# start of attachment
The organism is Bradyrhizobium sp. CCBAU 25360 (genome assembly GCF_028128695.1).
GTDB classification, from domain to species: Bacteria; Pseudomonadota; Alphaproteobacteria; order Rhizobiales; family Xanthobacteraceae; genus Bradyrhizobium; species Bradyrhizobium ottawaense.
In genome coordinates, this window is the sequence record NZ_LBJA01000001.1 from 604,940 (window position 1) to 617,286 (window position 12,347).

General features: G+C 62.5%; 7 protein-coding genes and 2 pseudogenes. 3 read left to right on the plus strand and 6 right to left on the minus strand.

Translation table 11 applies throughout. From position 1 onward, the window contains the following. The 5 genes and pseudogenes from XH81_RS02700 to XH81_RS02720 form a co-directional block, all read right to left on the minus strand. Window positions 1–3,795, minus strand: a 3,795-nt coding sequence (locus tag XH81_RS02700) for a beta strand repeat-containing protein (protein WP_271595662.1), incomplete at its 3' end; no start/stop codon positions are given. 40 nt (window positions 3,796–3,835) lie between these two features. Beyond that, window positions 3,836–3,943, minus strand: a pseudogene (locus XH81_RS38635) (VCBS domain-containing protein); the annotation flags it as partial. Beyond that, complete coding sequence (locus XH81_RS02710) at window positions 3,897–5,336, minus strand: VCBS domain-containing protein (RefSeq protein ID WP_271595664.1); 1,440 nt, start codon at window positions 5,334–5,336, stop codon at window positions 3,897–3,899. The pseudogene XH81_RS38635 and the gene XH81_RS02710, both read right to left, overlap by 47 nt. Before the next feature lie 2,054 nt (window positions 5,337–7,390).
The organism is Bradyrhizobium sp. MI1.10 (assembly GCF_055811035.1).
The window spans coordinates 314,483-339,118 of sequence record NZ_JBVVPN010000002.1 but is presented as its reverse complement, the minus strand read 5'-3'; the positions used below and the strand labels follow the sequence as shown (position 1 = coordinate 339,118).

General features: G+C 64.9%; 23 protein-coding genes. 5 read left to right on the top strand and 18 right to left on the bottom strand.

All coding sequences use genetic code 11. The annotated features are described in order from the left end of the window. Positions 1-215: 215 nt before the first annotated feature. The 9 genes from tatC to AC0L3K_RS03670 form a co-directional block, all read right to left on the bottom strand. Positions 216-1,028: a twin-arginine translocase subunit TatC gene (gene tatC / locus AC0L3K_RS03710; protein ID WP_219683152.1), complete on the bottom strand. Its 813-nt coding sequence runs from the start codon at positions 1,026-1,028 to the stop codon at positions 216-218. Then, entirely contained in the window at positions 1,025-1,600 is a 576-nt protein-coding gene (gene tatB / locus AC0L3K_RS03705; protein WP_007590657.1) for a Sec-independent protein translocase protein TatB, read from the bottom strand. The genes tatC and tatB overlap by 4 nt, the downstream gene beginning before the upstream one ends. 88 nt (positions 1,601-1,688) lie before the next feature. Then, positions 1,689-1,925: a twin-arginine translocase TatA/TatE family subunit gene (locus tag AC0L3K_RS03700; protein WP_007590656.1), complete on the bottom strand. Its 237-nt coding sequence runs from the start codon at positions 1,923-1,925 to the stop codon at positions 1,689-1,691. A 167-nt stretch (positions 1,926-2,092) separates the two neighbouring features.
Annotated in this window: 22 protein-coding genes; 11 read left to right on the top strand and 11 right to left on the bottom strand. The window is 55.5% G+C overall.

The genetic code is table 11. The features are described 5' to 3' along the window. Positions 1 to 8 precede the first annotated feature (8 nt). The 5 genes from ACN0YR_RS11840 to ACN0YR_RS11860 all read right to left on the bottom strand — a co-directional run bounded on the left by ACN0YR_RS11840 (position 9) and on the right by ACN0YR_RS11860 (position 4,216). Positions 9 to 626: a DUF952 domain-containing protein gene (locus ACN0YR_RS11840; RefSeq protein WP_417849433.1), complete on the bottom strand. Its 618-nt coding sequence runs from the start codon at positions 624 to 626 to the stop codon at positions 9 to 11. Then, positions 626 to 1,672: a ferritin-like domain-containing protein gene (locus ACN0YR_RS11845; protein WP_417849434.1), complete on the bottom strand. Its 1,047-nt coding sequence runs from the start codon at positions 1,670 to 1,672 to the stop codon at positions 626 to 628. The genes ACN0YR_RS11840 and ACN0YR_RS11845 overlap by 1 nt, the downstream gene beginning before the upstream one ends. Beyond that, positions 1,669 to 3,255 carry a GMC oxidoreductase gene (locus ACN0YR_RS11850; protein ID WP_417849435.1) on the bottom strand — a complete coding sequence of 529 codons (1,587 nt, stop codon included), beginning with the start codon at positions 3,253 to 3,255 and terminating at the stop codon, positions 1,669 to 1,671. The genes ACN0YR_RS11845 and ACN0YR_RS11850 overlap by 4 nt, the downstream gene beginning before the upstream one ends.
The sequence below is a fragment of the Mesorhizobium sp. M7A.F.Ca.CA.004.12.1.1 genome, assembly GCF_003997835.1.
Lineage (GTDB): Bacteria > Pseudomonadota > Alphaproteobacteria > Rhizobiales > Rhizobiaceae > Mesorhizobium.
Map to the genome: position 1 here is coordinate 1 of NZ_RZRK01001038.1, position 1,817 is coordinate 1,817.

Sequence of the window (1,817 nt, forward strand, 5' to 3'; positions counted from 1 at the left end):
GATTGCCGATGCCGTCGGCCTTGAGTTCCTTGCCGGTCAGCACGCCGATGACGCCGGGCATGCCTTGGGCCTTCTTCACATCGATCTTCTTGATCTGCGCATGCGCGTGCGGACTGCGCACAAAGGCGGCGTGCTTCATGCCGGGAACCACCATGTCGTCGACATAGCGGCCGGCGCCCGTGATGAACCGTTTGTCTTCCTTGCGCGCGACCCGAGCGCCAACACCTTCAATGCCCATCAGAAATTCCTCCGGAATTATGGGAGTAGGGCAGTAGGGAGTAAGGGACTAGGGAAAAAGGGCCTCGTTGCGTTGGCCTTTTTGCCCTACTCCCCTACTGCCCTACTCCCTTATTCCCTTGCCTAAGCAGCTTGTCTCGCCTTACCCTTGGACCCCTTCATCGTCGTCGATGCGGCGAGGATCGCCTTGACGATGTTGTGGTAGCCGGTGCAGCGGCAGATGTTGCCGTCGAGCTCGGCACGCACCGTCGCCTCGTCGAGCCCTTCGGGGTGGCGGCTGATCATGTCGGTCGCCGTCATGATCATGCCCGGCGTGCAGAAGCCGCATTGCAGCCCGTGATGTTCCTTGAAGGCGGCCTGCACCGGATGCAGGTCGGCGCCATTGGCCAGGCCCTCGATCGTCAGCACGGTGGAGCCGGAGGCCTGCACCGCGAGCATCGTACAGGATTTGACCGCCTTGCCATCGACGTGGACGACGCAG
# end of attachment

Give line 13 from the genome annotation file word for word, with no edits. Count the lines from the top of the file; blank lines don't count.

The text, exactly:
Lineage (GTDB): Bacteria > Pseudomonadota > Alphaproteobacteria > Rhizobiales > Rhizobiaceae > Mesorhizobium.